Transaction-logs (Tlogs) from the London database ‘Actions’ are backed up every hour to a warm standby in Paris and restored there.


Hourly a SQL Job in London (‘Log ship Incidents to Paris’) executes a stored procedure (‘sp_ShipLogOnce’) that backs up the Tlog directly to Paris (to E:Backups shared as ‘Backup$’) then runs the Paris SQL Job (‘sp_ApplyStandByLog’) that restores it.


There is a Windows batch file on Paris (‘PurgeFilesExceptRecent.bat’) that will delete old Tlogs every 2am. It has been initially set to ignore the newest 720 (being one per hour for 30 days).

Logins on Paris need to be regularly updated from London (at least monthly). The stored procedure ‘sp_help_revlogins’ will script out the London logins, from which any new, sql, non-svc, entries should be added to Paris.

The Tlogs need to be restored in strict order. After a temporary network failure all outstanding Tlogs can be restored by running this command at Paris …

C:ApplyStandbyLogs.bat E:Data S:Backups

Alternatively individual Tlog can be restored using the stored procedure …

exec Sp_ApplyStandByLog


  1. Disable the London LogShip job
  2. Apply final Tlog (sp_ShipLogOnce with @LocalUndoFile)
  3. Change Paris ‘Actions’ database to read/write, multi-user
  4. Enable the Paris LogShip job


If London is unavailable, only step-3 above is needed. IE:-

exec sp_dboption 'actions', 'dbo use only', 'false'
exec sp_dboption 'actions', 'read only', 'false'
restore database actions with recovery

When were the last Full, Diff, & Log Backups?

My all-time favorite script is this cross-tab script showing the latest backups of all databases on the current box …

max(case bst.[type] when 'D' then convert(varchar(16), bst.backup_finish_date, 120) end) last_full_backup,
max(case bst.[type] when 'I' then convert(varchar(16), bst.backup_finish_date, 120) end) last_diff_backup,
max(case bst.[type] when 'L' then convert(varchar(16), bst.backup_finish_date, 120) end) last_log_backup,
case sdb.[status]
when '0' then 'Full'
when '4' then 'Bulk-logged'
when '8' then 'Simple'
when '16' then 'Full'
when '24' then 'Simple'
when '32' then 'Restoring'
when '528' then 'Off_line'
when '536' then 'Off_line'
when '1048' then 'Read_only'
when '2072' then 'Restricted User'
when '65536' then 'Full'
when '65544' then 'Simple'
when '2098176' then 'Standby / Read-Only'
when '4194328' then 'Simple'
when '4259848' then 'Simple'
when '1073741840' then 'Full'
when '1073807360' then 'ShutDown'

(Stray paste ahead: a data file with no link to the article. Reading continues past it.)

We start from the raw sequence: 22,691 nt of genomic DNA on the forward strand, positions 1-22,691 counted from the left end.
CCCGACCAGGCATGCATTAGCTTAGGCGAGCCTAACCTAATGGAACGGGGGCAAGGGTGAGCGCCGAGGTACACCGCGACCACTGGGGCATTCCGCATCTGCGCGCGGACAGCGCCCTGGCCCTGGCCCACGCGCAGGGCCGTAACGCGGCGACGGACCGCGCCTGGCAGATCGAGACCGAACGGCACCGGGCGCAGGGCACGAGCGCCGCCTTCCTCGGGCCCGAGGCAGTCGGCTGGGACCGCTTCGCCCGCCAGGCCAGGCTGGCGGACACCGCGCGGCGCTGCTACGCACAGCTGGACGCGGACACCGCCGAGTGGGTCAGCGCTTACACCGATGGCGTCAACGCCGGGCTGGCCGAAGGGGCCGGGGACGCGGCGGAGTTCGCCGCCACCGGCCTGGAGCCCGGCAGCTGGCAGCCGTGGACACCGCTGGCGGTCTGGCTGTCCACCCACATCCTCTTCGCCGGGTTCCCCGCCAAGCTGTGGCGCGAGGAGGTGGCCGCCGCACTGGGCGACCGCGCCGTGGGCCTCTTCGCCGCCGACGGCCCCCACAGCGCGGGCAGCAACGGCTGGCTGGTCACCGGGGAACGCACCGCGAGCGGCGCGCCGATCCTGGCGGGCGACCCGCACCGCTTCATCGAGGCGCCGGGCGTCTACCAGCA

else '' end db_status, sdb.[status]
from master..sysdatabases sdb
left join msdb..backupset bst on bst.database_name =
where != 'tempdb'
group by, sdb.[status]
--order by
order by max(bst.backup_finish_date) -- nulls at top
--order by sdb.[status]

Script to return the SQL Server service-account


-- return sql-server-service-account used by the default-instance
DECLARE @serviceaccount varchar(100)
EXECUTE master.dbo.xp_instance_regread
@ServiceAccount OUTPUT,
SELECT @Serviceaccount ServiceAccount_DefaultInstance

-- ditto for named-instance
DECLARE @serviceaccount2 varchar(100)
exec master.dbo.xp_instance_regread
N'SystemCurrentControlSetServicesMSSQL$sqlins01', -- edit
@ServiceAccount2 OUTPUT,
SELECT @Serviceaccount2 ServiceAccount_NamedInstance

-- and for named-agent
DECLARE @agentaccount varchar(100)
EXECUTE master.dbo.xp_instance_regread
N'SYSTEMCurrentControlSetServicessqlagent$sqlins01', --edit
@agentaccount OUTPUT,
select @agentaccount ServiceAccount_NamedAagent

Search All Tables – script

--Searches all columns of all tables for a given search string (4.47 mins)
--EG: exec dba_searchalltables 'patriqu%'

alter proc dba_SearchAllTables
	@SearchStr nvarchar(100)

	create table #Results (ColumnName nvarchar(370), ColumnValue nvarchar(3630))

	set nocount on

	declare @TableName nvarchar(256), @ColumnName nvarchar(128), @SearchStr2 nvarchar(110)
	set  @TableName = ''
--	set @SearchStr2 = quotename('%' + @SearchStr + '%','''')
	SET @SearchStr2 = quotename('' + @SearchStr + '','''')

	while @TableName is not null
		set @ColumnName = ''
		set @TableName =
			select min(quotename(table_schema) + '.' + quotename(table_name))
			from information_schema.tables
			where table_type = 'BASE TABLE'
				and	quotename(table_schema) + '.' + quotename(table_name) > @TableName
				and	objectproperty(
							quotename(table_schema) + '.' + quotename(table_name)
							 ), 'IsMSShipped'
						       ) = 0

		while (@TableName is not null) and (@ColumnName is not null)
			set @ColumnName =
				select min(quotename(column_name))
				from information_schema.columns
				where table_schema = parsename(@TableName, 2)
					and	table_name = parsename(@TableName, 1)
					and	data_type in ('char', 'varchar', 'nchar', 'nvarchar')
					and	quotename(column_name) > @ColumnName

			if @ColumnName is not null